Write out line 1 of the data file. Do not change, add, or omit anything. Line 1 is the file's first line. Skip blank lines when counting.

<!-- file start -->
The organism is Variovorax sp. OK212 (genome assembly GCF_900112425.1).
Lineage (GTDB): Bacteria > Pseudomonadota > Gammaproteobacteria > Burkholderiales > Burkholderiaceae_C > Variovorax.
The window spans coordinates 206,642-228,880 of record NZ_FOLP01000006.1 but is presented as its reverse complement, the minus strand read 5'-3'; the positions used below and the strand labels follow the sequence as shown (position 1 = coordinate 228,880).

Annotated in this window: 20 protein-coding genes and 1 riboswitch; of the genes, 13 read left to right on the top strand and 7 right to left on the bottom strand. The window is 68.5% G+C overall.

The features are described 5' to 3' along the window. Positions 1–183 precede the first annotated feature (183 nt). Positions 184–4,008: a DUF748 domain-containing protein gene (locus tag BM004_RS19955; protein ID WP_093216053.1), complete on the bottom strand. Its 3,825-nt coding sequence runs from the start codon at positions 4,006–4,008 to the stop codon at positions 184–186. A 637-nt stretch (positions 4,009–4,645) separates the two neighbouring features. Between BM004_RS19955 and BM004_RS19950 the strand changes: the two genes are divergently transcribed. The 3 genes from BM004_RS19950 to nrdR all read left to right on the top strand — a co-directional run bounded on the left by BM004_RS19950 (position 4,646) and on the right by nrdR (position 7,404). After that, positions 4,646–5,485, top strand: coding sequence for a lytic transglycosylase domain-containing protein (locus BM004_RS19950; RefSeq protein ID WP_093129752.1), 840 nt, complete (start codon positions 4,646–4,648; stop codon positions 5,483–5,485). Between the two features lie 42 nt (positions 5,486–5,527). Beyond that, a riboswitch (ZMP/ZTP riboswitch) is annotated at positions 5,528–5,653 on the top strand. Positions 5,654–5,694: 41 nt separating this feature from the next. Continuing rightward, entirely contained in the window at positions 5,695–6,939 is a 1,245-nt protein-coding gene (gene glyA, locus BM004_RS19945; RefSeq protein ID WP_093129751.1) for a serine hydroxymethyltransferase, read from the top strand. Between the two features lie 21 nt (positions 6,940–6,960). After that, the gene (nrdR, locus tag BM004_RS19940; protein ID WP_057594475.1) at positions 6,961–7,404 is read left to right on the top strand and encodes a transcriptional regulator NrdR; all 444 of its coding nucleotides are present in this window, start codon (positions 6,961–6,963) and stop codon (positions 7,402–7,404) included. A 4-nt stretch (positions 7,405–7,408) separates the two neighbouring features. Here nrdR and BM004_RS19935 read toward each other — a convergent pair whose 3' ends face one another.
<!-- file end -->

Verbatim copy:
The organism is Variovorax sp. OK212 (genome assembly GCF_900112425.1).